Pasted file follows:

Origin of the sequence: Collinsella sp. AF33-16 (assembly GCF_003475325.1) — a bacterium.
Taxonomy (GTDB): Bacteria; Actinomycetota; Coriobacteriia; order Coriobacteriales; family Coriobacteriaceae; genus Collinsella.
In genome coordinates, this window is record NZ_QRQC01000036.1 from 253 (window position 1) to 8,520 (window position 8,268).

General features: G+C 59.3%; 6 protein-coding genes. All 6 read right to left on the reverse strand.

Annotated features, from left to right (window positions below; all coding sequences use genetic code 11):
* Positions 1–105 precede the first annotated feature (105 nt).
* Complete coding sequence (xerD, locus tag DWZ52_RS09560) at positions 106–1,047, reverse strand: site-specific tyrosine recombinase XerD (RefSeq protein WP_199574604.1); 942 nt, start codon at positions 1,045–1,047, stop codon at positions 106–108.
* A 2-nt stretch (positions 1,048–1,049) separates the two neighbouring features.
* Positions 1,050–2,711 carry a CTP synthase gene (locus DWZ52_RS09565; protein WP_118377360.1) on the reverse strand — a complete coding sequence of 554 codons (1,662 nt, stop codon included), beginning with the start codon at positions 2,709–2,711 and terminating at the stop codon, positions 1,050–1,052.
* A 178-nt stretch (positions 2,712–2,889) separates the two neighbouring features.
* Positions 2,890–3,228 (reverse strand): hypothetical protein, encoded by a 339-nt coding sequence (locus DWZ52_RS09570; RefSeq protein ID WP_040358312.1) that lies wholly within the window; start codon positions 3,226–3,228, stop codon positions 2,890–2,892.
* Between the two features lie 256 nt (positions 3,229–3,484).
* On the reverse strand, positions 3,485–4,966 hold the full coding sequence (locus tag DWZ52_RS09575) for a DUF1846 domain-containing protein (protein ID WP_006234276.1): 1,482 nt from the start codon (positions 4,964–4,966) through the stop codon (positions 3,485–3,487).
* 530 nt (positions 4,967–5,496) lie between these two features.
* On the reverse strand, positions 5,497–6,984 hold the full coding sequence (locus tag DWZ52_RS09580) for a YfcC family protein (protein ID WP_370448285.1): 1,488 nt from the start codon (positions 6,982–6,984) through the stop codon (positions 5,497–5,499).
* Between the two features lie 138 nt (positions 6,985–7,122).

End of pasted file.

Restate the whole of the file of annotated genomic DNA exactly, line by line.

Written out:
Origin of the sequence: Collinsella sp. AF33-16 (assembly GCF_003475325.1) — a bacterium.
Taxonomy (GTDB): Bacteria; Actinomycetota; Coriobacteriia; order Coriobacteriales; family Coriobacteriaceae; genus Collinsella.
In genome coordinates, this window is record NZ_QRQC01000036.1 from 253 (window position 1) to 8,520 (window position 8,268).

General features: G+C 59.3%; 6 protein-coding genes. All 6 read right to left on the reverse strand.

Annotated features, from left to right (window positions below; all coding sequences use genetic code 11):
* Positions 1–105 precede the first annotated feature (105 nt).
* Complete coding sequence (xerD, locus tag DWZ52_RS09560) at positions 106–1,047, reverse strand: site-specific tyrosine recombinase XerD (RefSeq protein WP_199574604.1); 942 nt, start codon at positions 1,045–1,047, stop codon at positions 106–108.
* A 2-nt stretch (positions 1,048–1,049) separates the two neighbouring features.
* Positions 1,050–2,711 carry a CTP synthase gene (locus DWZ52_RS09565; protein WP_118377360.1) on the reverse strand — a complete coding sequence of 554 codons (1,662 nt, stop codon included), beginning with the start codon at positions 2,709–2,711 and terminating at the stop codon, positions 1,050–1,052.
* A 178-nt stretch (positions 2,712–2,889) separates the two neighbouring features.
* Positions 2,890–3,228 (reverse strand): hypothetical protein, encoded by a 339-nt coding sequence (locus DWZ52_RS09570; RefSeq protein ID WP_040358312.1) that lies wholly within the window; start codon positions 3,226–3,228, stop codon positions 2,890–2,892.
* Between the two features lie 256 nt (positions 3,229–3,484).
* On the reverse strand, positions 3,485–4,966 hold the full coding sequence (locus tag DWZ52_RS09575) for a DUF1846 domain-containing protein (protein ID WP_006234276.1): 1,482 nt from the start codon (positions 4,964–4,966) through the stop codon (positions 3,485–3,487).
* 530 nt (positions 4,967–5,496) lie between these two features.
* On the reverse strand, positions 5,497–6,984 hold the full coding sequence (locus tag DWZ52_RS09580) for a YfcC family protein (protein ID WP_370448285.1): 1,488 nt from the start codon (positions 6,982–6,984) through the stop codon (positions 5,497–5,499).
* Between the two features lie 138 nt (positions 6,985–7,122).